Earlier in the week, about an inch and a half of warm rain threatened to wipe away the entire course and all the trails.

“If we hadn’t been snow-farming since November,” said John Brodhead, things would have been a lot worse.  But the staff at the center has been scooping up snow every time an inch fell in the parking lot, shoveling it, scooping it, and moving it to the trails.

“We had quite a substantial base on the 12.5-kilometer loop,” he said. Mr. Bordhead is the marathon and ski director.  “Fortunately it shopped short of completely wiping us out.”

The marathon start.

On Thursday a couple of inches of new snow fell, and that helped too, but not enough to open up all the trails for the original course.  Instead, the tour part of the event was postponed until March 7.

The resutling course changes meant 50-kilometer marathoners went around a loop that brought them back near the start and finish area four times.  As a result, the race was more spectator-friendly.  Despite the cold, a good-sized crowd watched and cheered on the skiers as they went speeding past.

The high school students numbered 264 skiers, many of whom had parents on hand.  And a huge cadre of staff and volunteers kept the whole thing working.  Mr. Brodhead said there were about 20 staff members and 100 volunteers.  More had signed up, but not all of them were needed.  The course changes meant there were no road crossings, for one thing.

“It worked very smoothly, Mr. Brodhead said.  “It was like a well-oiled machine.”

In fact a well-oiled machine might not have worked as well in the below-zero temperatures at the very start.  The temperature at the start of the race, at 9 a.m., was two or three below zero Fahrenheit, Mr. Brodhead said.  He said guidelines say a race should not be run if it is less than four below.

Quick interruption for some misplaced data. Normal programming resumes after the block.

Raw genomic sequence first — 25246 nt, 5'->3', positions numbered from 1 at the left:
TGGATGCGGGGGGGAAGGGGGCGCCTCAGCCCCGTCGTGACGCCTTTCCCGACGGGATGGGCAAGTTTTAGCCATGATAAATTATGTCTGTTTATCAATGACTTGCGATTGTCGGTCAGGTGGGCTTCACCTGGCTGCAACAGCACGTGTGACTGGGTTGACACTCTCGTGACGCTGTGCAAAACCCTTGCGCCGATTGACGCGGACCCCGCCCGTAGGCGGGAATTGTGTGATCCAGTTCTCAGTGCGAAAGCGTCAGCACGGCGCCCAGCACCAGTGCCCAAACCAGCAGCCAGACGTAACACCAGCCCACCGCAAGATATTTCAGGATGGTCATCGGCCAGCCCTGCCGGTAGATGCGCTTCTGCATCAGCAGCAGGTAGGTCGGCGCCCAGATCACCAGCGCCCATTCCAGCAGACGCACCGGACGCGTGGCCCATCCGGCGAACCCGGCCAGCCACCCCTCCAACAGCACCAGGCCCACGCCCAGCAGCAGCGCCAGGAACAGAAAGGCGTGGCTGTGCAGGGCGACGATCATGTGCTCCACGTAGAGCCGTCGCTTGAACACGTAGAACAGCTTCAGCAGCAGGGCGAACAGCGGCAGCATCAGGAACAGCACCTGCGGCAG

There were some skiers who suffered from frostbite.

“It’s not that uncommon for people to freeze their ears,” Mr. Brodhead said.  “You don’t feel it, that’s the problem.”

He and the staff and volunteers kept an eye out for people whose ears appeared to be freezing to let them know as they skied by.  He said he was appalled at the number of people who didn’t have their ears covered.

John Gerstenberger of Dartmouth, the winner of the men’s 25-kilometer race, said he did the first half of the race with a balaclava, but his ears were still cold so he switched to a wool hat at the half point.  He said he had worn two race suits for extra warmth, but he was still cold on the down hills.

Chris Beattie of Lake Placid, New York, keeps up his pace despite a frozen beard.